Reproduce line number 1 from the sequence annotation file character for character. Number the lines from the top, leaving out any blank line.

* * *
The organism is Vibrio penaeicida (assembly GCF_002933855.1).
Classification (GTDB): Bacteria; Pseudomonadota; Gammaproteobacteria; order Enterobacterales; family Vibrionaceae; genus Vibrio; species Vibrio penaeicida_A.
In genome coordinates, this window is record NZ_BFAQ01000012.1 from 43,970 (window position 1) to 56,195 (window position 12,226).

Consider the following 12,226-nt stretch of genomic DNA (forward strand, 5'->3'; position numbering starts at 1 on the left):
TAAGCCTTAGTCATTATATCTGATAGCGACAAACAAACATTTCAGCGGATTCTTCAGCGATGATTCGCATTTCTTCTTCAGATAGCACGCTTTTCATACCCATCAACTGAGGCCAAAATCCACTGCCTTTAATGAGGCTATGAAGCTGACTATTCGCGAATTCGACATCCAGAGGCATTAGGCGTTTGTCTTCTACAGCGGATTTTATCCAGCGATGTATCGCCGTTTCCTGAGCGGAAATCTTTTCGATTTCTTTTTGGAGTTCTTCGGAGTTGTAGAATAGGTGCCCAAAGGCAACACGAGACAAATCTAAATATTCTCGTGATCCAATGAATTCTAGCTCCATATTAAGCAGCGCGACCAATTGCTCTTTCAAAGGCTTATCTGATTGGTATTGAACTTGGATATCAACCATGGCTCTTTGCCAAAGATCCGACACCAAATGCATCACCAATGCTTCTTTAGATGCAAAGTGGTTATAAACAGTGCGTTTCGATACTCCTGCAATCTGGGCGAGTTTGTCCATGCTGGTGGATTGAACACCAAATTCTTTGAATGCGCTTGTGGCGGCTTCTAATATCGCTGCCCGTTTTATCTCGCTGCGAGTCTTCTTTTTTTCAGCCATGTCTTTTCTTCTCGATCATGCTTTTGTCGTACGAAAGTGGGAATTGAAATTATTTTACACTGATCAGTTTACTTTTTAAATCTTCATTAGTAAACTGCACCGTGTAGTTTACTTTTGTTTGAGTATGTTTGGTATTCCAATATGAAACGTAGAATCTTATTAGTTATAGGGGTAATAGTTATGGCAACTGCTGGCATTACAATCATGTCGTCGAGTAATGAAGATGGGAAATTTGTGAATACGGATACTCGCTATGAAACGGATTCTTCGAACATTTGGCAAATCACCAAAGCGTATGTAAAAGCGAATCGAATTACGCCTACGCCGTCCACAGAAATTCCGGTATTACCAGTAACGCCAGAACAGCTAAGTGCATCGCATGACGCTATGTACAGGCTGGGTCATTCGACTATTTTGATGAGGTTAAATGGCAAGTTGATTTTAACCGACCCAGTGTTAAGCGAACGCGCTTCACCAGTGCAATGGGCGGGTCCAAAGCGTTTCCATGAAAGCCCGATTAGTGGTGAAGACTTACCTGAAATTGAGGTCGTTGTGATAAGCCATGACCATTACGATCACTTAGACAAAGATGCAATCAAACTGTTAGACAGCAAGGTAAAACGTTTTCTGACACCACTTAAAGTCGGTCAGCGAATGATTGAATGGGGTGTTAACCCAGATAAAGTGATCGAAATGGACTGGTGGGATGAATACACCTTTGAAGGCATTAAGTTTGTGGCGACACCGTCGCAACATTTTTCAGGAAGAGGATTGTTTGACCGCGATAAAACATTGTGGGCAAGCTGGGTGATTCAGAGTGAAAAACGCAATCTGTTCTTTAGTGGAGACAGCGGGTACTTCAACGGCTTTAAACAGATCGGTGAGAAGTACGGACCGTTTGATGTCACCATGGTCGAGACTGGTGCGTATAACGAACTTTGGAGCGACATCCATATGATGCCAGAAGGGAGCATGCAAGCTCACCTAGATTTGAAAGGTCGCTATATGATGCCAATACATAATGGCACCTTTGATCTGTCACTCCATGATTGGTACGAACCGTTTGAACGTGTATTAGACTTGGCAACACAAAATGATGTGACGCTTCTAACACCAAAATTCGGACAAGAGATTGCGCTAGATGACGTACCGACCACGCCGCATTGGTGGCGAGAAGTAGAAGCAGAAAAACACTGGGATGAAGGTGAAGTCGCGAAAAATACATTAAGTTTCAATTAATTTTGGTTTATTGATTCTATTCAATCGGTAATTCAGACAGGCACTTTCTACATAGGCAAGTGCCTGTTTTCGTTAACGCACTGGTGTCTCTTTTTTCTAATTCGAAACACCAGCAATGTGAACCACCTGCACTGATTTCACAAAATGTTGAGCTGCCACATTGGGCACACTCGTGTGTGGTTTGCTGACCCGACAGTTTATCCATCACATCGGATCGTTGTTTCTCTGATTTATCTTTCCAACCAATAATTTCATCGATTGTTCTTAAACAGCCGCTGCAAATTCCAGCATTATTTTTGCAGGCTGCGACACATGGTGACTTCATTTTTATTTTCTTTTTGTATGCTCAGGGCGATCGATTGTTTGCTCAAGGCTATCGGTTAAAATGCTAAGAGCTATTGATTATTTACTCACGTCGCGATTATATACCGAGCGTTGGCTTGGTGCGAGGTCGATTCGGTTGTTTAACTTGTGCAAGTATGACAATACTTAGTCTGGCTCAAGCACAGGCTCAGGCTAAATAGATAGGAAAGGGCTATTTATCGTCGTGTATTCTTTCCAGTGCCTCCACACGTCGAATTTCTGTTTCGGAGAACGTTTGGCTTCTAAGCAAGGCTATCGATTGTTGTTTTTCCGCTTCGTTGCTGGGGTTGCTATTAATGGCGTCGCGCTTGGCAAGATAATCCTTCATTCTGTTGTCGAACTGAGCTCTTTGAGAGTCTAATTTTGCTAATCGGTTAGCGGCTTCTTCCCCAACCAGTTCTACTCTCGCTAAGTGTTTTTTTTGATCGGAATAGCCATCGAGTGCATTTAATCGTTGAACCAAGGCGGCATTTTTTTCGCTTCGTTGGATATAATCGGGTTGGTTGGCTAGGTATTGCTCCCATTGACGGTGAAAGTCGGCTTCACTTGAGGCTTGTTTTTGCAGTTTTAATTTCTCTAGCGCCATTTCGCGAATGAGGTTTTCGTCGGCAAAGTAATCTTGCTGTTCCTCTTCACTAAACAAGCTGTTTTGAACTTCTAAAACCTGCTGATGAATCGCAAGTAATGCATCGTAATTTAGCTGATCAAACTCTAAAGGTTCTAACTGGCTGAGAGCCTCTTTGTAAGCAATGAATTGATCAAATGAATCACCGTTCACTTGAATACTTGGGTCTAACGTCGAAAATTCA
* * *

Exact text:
The organism is Vibrio penaeicida (assembly GCF_002933855.1).